Who Benefits From Regional Economic Integration?: The Case of ASEAN

Who Benefits From Regional Economic Integration?: The Case of ASEAN

Ina Kayser (IST University of Applied Sciences, Germany)
Copyright: © 2018 |Pages: 19
DOI: 10.4018/978-1-5225-4032-8.ch005

Abstract

This chapter analyses ASEAN as an example of regional economic integration throughout the decades. ASEAN was founded as a means of stability in a region with great threats to regional security. Its member states could hardly vary more in terms of economic impact, political systems, and culture. Nonetheless, ASEAN became one of the most vibrant economic regions in the world following its own ASEAN Way. This chapter analyzes the shift from a security-focused functional community toward a successful economic cooperation. Since its formation, ASEAN's development was driven by its rhetorical strength rather than the actual implementation of measures. Nonetheless, as of today, ASEAN managed to partly overcome this rhetoric dilemma, becoming the third largest market worldwide.
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Background

The discussion on regional economic integration is well established in economic literature and does not provide a distinct meaning of the concept of integration, reaching from dimensions of social integration to international cooperation and trade integration (Balassa, 1961). Balassa (1961; 2011) provides a framework to cluster the stages of economic integration which is well established in academic literature. He proposes a differentiation in free trade area, customs union, common market, economic union, monetary union, fiscal union, and the hitherto non-existent complete economic integration. A free trade area removed tariffs and quotas internally and has national tariffs retained against other countries. An example is NAFTA. A customs union additionally has common external tariffs such as Mercosur. In a common market, a free movement of production factors, goods and services is possible. An example is the EU before the European Monetary Union came into place. The economic union aims at the harmonization of some national policies and transfers decision making for some national policies to a supranational level, such as the competition policy in the EU. A monetary union has a single common currency as well as a single central bank (as the European Central Bank in the EU). Moreover, a fiscal union aims at harmonizing taxes, which is the case to some degree in the EU as well. Finally, a political union has an entire democratic body at supranational level. This form of regional integration is not existent to this date. Contrastingly, Tinbergen (1954) merely postulates the distinction between positive and negative integration. Thereby, positive integration promotes common policies and economic institutions to actively enable integration whereas negative integration aims at reducing trade barriers and thus passively strengthening integration. Given that increased economic integration most likely will imply both positive and negative integration, Balassa’s view delivers a more detailed approach to cluster certain stages of integration and is therefore the basis of this research.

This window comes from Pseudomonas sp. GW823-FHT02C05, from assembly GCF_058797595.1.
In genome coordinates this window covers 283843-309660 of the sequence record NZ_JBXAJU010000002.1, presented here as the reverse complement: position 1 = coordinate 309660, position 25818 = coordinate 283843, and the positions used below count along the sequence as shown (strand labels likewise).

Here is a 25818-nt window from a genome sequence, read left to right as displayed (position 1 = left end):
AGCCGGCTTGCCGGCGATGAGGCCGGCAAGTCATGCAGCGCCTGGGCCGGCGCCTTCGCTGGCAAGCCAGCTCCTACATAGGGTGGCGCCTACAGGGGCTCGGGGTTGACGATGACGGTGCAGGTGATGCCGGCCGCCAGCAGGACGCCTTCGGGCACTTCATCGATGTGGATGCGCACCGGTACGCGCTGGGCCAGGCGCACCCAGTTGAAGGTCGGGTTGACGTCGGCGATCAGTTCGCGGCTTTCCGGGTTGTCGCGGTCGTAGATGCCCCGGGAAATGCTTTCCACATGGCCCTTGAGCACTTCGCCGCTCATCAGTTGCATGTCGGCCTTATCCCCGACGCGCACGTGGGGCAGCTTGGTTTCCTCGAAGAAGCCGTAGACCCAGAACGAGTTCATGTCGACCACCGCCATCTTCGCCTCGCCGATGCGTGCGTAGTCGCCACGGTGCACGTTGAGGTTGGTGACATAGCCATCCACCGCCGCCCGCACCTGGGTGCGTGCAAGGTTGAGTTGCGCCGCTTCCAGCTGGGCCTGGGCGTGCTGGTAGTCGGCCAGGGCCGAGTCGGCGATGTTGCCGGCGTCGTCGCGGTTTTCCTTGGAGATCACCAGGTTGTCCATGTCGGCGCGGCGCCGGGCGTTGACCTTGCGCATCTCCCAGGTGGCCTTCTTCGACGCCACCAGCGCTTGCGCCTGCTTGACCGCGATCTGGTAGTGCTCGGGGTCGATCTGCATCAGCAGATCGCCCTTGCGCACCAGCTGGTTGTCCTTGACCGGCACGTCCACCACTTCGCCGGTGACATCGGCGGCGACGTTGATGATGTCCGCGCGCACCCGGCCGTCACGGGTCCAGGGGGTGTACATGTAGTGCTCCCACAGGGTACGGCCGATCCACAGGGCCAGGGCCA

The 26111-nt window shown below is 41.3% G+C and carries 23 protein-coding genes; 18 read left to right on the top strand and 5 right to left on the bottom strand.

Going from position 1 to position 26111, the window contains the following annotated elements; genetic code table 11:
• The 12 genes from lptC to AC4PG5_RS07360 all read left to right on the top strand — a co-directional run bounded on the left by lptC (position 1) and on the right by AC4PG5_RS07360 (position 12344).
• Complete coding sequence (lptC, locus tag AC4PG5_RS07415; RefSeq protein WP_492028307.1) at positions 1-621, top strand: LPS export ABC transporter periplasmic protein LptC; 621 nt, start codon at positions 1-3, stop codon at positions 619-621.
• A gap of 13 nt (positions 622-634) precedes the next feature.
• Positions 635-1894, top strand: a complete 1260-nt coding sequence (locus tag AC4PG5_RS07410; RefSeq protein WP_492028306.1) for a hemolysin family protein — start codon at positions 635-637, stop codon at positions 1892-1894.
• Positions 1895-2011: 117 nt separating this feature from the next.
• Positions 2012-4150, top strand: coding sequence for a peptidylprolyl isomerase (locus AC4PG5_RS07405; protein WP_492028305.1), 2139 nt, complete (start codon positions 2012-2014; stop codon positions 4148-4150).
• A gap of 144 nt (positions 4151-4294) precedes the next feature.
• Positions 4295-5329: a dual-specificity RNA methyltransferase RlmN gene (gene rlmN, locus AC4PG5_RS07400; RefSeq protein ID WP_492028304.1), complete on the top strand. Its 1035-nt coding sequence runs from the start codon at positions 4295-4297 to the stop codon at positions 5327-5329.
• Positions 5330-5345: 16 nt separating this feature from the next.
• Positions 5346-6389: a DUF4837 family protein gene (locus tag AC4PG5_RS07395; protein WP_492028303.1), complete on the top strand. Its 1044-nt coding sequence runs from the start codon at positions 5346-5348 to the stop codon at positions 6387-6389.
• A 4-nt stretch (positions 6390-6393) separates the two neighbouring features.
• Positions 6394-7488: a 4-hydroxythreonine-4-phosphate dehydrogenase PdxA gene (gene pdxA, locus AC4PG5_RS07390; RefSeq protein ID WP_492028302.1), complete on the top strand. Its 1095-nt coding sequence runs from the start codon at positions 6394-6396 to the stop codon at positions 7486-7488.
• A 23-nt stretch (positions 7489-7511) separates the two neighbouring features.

After the growing influence of communism in Vietnam in the late 1950s and the fading power of the Southeast Asia Treaty Organization (SEATO) (Goodman, 1996), some of the relatively young East Asian countries were in fear of their recently obtained independence. The absence of a regional power comparable to the People’s Republic of China (PRC) or Japan and the regional location between the Soviet Union and the United States (US) as global superpowers triggered the wish for regional unity and stability. The leading motivation of the founding nations of ASEAN was to form a unitary voice that would be heard and recognized internationally. The urge to achieve collective strength pushed the focus on regional differences in the background.

The issues of individual vulnerability and the potential for regional states to lose their only recently gained sovereignty were emphasized by the spread of internal communist uprisings that made the shift of Vietnam into the system of the Soviet Union even more intimidating for the smaller South East Asian states.

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